A sterling collection of the late Vonnegut’s corpus of short fiction, with several unpublished pieces to balance better-known published and anthologized work.
As volume editors Klinkowitz and Wakefield note, the 98 stories gathered here come mostly from magazine work of the 1940s and '50s, some later collected in books such as Welcome to the Monkey House, as well as unpublished pieces posthumously gathered by Vonnegut’s executor and a few retrieved from Vonnegut’s papers at Indiana University. The editors nicely complicate the collection by breaking it into eight thematic groups—war, science, and so forth. Vonnegut being Vonnegut, the stories do not always neatly fit into these categories: the deftly ironic “Just You and Me, Sammy” has elements of war story, spy story, and murder mystery all rolled up into one. Given Vonnegut’s experiences in World War II, many of the stories are death-haunted; in one plainspoken tale, meaningfully called “Out, Brief Candle,” he writes of a woman who “felt old because her husband, Ed, who really was old, had died and left her alone on the hog farm in northern Indiana,” the Hoosier State being a favorite setting. Some of the stories seem written to dutiful formula, but even when he is writing more or less conventionally, Vonnegut sneaks in some pet themes—time travel, say, with one wonderfully strange yarn featuring a character who says, “I want you to kill me and bring me back to life,” a request that, naturally enough, has odd consequences. His trademark existential despair is here in spades, and even if nothing quite dazzles in the way of Cat’s Cradle or Slaughterhouse-Five, nothing clinks, either. There’s plenty of humor worthy of O. Henry, too, as when he writes of a high school band class, “C Band set out in its quest for beauty—set out like a rusty switch engine, with valves stuck, pipes clogged, unions leaking, bearings dry.”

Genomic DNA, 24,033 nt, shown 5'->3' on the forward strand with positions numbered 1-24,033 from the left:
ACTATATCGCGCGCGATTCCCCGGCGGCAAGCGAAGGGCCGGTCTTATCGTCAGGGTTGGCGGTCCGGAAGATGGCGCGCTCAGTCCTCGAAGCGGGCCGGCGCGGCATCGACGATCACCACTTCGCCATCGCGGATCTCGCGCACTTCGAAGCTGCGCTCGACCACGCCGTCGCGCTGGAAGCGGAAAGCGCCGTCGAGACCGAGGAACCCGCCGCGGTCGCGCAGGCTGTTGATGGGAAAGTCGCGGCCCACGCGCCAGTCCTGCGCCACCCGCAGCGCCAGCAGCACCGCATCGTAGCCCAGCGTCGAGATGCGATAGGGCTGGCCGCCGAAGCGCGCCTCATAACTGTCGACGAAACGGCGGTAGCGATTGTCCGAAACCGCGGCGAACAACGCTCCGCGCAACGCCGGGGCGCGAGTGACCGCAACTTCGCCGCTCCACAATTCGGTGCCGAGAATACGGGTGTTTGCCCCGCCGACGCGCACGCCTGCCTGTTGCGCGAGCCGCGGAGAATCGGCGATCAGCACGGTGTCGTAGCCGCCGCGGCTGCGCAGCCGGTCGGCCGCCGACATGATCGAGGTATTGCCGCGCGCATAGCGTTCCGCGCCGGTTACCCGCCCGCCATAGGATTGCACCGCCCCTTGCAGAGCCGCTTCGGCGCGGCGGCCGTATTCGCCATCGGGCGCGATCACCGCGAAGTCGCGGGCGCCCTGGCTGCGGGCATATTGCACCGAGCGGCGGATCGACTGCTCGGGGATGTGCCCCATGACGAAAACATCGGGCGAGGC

Essential for Vonnegut completists, of course—and budding writers can always learn a thing or two from the sardonic master.